The Transfusion Chip: A Simple, Low Cost Microarray for DNA Based Blood Typing
Department of Health and Human Services
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Small Business Information
GENOMICS USA, INC.
3450 S. Broadmont, TUCSON, AZ, -
Socially and Economically Disadvantaged:
AbstractDESCRIPTION (provided by applicant): Low-cost nucleic acid analysis, to detect HIV and HBV, has revolutionized screening of the blood supply. In spite of that new genetic sophistication, traditional blood group typing [ABO, Rh] is still performed, for themost part, via variations upon 80-year-old agglutination testing. Recently, the genetic variation which gives rise to the standard blood groups has been defined, and shown to be relatively simple. In parallel, it has been shown that, to enhance transfusionquality, the historical marker set might be expanded to include a more complete panel of 7 traits: [ABO, Rh, Duffy, Kidd, Kell, Dombrock and MNS] for which the underlying genetics are now known. These two parallel trends suggest that genetic testing has emerged as the future of blood group screening: but only if the genetic test can be delivered at roughly the same cost and level of technical simplicity as agglutination, or the current panel of nucleic acid based pathogen tests. We have observed that, withminor modification, the suite of biochemical, hardware and software technologies that we have developed for microarray based HLA-typing on raw blood could, instead, be transformed into low-cost technologies for blood-group typing, which we refer to as The Transfusion-Chip . In this 6-month Phase I plan, we propose 2 Specific Aims as Milestones to justify a subsequent Phase II. SA1. Design and preliminary validation of 13-15 PCR reactions to be performed in parallel. All informative sites among the set of7 blood marker genes will be amplified in parallel, to generate a dye-labeled amplicon set that is ready to be used for microarray hybridization. SA2. Microarray probe design, fabrication andpreliminary validation. A Transfusion-Chip prototype will be designed and fabricated, to interrogate the informative sequence variations which define blood group variation among the set of 7 loci. The validation will employ amplified DNAs from SA1. Relation to a Follow-on Phase II. Completion of Phase I will yield a prototype PCR-based sample labeling reaction (that works on raw blood) and a prototype low-cost Transfusion-Chip microarray for DNA based blood-typing. Phase II will focus on refinement of the PCR and microarray designs, manufacturing scale-up, preliminary PCR kit fabrication and delivery of those materials to beta testers, comprising 3-4 top blood labs: to compare Transfusion-Chip performance to serological typing and to the competing microarray and PCR tests. Public Health Narrative. Genetic testing for pathogen contamination has revolutionized the safety of the blood supply, yet analogous DNA based testing of the underlying blood groups has lagged-behind, due to cost and complexity. A microarray-based approach to blood group typing that we propose here, will allow blood type analysis to be modernized, by exploiting two decades worth of blood group genetics: allowing analysis of blood group antigen variation, in a way that is more complete than can be obtained by serology, at a cost and level of technical simplicity that is as practical as that of blood pathogen screening. The resulting technology will not only reduce the cost of blood supply testing in the US, but we propose, will enable a new generation of enhanced, DNA-based blood group typing in the developing world. PUBLIC HEALTH RELEVANCE: A microarray-based approach to blood group typing that we propose here, will allow blood type analysis to be modernized, by exploiting two decades worth of blood group genetics: allowing analysis of blood group antigen variation, in a way that is more complete than can be obtained by serology, at a cost and level of technical simplicity that is as practical as that of blood pathogen screening. The resulting technology will not only reduce the cost of blood supplytesting in the US, but we propose, will enable a new generation of enhanced, DNA-based blood group typing in the developing world.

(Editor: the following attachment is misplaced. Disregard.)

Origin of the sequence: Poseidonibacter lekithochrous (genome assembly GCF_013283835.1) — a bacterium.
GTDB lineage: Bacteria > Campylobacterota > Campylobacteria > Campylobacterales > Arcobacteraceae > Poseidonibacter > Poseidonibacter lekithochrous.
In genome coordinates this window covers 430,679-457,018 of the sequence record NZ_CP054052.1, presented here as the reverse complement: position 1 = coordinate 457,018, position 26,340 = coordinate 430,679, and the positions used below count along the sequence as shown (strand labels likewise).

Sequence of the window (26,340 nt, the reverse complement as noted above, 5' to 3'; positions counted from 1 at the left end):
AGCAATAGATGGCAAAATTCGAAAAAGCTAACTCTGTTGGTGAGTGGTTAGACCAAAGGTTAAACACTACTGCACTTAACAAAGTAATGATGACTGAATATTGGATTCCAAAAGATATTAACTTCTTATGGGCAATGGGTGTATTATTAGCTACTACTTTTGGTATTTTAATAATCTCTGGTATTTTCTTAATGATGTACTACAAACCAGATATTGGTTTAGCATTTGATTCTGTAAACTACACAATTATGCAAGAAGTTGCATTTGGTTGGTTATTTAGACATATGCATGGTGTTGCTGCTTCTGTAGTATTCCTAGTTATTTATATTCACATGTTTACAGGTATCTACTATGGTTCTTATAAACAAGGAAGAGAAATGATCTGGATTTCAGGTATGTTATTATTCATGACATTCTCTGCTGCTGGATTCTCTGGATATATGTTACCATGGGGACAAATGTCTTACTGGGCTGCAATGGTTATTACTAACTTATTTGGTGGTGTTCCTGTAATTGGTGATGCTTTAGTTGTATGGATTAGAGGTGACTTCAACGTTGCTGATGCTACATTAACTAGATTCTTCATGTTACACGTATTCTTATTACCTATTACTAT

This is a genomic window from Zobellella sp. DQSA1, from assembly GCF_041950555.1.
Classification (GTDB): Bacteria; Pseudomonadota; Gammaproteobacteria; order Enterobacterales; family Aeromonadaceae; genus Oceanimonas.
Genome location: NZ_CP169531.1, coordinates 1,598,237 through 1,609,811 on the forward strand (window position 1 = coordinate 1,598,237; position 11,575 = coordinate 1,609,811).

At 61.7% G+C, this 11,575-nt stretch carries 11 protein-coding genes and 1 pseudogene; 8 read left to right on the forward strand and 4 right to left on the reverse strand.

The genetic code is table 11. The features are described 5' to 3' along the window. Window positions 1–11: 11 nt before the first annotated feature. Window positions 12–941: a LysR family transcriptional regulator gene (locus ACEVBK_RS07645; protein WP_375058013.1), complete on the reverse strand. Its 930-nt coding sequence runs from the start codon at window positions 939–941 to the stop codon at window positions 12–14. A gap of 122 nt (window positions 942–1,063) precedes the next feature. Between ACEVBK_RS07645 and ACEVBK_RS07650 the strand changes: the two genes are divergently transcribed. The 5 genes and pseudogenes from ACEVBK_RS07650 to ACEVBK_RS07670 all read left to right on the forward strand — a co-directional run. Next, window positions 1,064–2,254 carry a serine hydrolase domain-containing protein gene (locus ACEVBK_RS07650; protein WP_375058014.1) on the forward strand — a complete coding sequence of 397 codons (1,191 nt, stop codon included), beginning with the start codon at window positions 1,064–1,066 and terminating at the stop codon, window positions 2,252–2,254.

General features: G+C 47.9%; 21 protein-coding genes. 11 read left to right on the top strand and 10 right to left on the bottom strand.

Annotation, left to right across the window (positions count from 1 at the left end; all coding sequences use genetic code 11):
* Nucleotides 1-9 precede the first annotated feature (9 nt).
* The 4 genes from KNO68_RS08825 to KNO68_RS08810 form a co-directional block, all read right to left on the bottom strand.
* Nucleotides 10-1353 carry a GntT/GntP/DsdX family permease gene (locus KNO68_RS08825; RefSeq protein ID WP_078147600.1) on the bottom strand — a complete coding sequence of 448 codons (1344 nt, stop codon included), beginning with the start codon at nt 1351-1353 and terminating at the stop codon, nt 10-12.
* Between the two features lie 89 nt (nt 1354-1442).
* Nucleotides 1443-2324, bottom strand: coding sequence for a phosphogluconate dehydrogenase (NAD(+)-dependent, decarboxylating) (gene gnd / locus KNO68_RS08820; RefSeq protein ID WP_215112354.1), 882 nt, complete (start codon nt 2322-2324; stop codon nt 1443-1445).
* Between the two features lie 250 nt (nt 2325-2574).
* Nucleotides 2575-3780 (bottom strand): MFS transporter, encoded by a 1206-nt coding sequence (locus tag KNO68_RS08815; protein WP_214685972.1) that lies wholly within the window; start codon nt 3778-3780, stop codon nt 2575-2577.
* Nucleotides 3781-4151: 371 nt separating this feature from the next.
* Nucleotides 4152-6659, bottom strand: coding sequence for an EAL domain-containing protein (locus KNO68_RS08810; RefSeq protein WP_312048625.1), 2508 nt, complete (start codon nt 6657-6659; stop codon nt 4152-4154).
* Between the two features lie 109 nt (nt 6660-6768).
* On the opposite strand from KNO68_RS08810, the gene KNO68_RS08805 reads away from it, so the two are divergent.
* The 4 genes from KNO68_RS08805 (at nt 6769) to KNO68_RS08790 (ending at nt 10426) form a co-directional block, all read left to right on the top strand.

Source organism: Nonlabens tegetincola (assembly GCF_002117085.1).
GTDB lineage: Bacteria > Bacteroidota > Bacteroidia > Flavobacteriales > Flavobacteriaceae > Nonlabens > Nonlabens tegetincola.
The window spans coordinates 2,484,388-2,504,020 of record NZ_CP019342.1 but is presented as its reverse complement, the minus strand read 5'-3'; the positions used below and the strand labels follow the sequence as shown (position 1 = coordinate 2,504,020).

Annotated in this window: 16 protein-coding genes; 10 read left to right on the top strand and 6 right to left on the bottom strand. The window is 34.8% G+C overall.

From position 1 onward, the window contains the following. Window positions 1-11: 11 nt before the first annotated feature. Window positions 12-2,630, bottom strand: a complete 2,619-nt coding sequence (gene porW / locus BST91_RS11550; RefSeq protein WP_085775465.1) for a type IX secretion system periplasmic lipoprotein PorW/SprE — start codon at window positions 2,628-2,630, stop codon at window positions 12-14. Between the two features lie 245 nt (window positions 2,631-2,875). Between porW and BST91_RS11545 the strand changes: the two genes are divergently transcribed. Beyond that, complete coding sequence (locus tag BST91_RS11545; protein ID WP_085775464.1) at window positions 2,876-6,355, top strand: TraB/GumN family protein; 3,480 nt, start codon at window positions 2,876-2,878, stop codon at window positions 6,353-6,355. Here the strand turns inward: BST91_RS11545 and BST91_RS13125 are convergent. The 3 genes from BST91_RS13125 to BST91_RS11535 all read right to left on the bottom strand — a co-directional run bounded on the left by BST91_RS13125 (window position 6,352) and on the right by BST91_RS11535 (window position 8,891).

* information listed above is at the time of submission.